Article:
A Seafood Bolognese?
By definition, a seafood bolognese makes no sense. According to culinary tradition, a Bolognese sauce is meat-based and it’s referred to as ragu’ in Italy. It is cooked over low heat for many hours. And because it’s meat based, it reflects the cuisine of Northern Italy. This part of Italy is more fitted to support livestock and wildlife with its green pastures and woodlands. Also, the North borders Austria and France which also influences what they prepare.
There’s no meat in this recipe. Instead, a fresh seafood selection has been used which is a staple of the cooking of Southern Italy. Their selections reflect a Mediterranean diet. The pasta is also more varied as to size and shapes. Because Bologna is located between the North and the South, it would make sense that both areas would be represented in a recipe.
My recipe is based on a recipe by Larry Kanter in Food and Drink (December 2017) entitled Bolognese by the Sea. The three ingredients that make it unique are the pasta (lumache), pickled hot Italian peppers, and the optional grated battarga. All were available online.
Because I wasn’t able to get shrimp with the heads still on, I thought my seafood stock was a bit thin. I replaced some of the water with clam juice and Chardonnay. I also sautéed the shrimp shells in some butter/oil along with coarsely chopped garlic and shallots. This caramelized the shells which added more flavor to the stock.
It’s Busy But Worth the Effort
Many of the Italian recipes I’ve tried in the paste were quite simple. Not so with this one. You can take some shortcuts, but I wouldn’t recommend this approach. I know it’s busy, but all of the effort is worth it.
You may be concerned about the consistency of the liquid in the dish. It might appear a bit watery, but each taste is full of flavor. It’s best eaten in a bowl with a spoon. Serve this with a good baguette so you can mop up every delicious drop.
Bolognese By The Sea
1/2 lb.Lumache (dry about 2 cups) sub with rigatoni
1 lb.Fresh shrimp (preferably with head on)
1 bulbFennel (sliced in half)
2Shallots course dice
1 quartClam juice (4 bottles)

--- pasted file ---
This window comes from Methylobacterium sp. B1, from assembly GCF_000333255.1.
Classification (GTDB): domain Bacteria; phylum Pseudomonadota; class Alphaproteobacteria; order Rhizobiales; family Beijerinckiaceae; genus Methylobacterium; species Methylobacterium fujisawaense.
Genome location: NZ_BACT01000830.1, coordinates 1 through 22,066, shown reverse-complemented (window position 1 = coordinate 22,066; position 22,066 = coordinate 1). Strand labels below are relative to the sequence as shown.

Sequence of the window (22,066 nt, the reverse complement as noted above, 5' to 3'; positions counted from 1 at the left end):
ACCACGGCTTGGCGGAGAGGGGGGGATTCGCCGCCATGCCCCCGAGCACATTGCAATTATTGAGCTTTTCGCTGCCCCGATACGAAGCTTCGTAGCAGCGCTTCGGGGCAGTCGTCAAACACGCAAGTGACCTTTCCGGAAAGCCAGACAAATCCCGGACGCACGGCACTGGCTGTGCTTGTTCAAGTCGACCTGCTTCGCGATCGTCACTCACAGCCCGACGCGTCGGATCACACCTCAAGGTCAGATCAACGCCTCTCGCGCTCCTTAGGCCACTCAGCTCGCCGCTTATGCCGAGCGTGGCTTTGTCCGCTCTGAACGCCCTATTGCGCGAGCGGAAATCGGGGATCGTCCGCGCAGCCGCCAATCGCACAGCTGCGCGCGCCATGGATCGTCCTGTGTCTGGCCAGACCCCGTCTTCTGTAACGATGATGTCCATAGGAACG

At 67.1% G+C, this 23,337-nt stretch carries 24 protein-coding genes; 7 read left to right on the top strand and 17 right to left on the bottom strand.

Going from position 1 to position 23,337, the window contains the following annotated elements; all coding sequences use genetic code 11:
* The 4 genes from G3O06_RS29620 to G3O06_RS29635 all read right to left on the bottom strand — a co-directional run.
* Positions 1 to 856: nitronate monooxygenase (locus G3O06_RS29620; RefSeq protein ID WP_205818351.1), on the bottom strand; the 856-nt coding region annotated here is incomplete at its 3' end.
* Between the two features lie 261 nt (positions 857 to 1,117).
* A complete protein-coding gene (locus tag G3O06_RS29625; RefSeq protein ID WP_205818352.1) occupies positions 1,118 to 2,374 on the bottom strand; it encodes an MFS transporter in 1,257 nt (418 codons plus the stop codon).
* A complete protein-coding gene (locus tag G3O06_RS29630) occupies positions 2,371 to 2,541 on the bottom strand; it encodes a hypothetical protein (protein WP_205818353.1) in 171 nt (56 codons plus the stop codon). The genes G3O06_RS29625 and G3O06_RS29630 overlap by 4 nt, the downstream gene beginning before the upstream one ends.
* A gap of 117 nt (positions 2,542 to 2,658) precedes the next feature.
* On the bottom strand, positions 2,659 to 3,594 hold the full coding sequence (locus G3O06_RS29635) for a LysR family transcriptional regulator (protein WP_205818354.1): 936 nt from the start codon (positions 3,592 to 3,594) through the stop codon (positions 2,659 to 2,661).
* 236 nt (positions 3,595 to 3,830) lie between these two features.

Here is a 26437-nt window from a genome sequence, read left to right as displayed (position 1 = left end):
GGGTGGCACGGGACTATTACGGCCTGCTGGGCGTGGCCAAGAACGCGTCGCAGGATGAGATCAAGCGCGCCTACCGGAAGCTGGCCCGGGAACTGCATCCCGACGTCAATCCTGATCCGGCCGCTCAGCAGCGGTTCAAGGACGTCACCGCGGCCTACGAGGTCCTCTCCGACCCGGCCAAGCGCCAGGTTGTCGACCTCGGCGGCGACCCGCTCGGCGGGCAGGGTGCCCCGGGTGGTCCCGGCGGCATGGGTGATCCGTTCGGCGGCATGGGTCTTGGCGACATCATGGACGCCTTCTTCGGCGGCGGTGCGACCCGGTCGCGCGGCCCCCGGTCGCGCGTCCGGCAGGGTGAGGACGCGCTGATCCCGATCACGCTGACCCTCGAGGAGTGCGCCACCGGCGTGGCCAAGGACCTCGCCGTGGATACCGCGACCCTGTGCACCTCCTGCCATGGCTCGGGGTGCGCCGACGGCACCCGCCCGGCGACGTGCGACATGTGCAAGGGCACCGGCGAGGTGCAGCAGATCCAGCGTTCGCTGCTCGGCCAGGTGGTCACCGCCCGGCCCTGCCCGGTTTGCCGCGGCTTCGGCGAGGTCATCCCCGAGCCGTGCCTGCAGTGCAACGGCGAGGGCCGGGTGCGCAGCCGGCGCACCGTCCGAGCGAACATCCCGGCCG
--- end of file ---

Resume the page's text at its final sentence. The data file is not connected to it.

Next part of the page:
1/4 cupPeppers hot Italian pickled
2 TbspTomato paste
2 TbspBottarga grated (jar)
Ahead of time:
- Peel the shrimp and reserve shells.
- Saute’ the shells in butter/EVOO in a large skillet with high sides. This will caramelize them and add flavor to the stock. Add salt, and set aside.
Time: 20 Minutes
Cook the pasta in a Dutch oven, add 2 quarts water and a bit of salt. Cook al dente according to package directions. You can use any type of pasta. This recipe calls for lumache.
Drain and set aside in a metal bowl. Cover with plastic wrap to keep from drying out.
Remove shells from the shrimp and set aside. Dice the shrimp into 1″ pieces.
Saute’ the shells in butter and shallots in large high-sided skillet, and set aside.
To the empty Dutch oven, add the shells and heads, fennel, celery, shallots, thyme, tarragon, and the bay leaf. Cover with water, clam juice, and chardonnay. Cook on simmer uncovered for 15 minutes. Remove from heat and drain into empty skillet and set aside. Discard solids and reserve the liquid.
Bring reserved stock in the skillet so a simmer over low heat. Add shrimp and cook for 3 minutes. Strain shrimp and poaching liquid back into the Dutch oven. Set aside stock.
In the empty high-sided skillet, heat EVOO over medium heat. Add hot peppers, tomato paste, and shrimp. Saute’ for 2 minutes.
Add 2 cups shell fish stock and pasta and cook for about a minute to heat through.
Remove from heat.
Add butter, lemon zest, juice, basil, and bottarga. Gently toss.
Note: If you feel the broth is a bit too watery, keep on the stove for another 5-10 minutes and some of the liquid will be absorbed by the pasta.
Serve in bowls with lots of bread (baguette) to sop up the juices.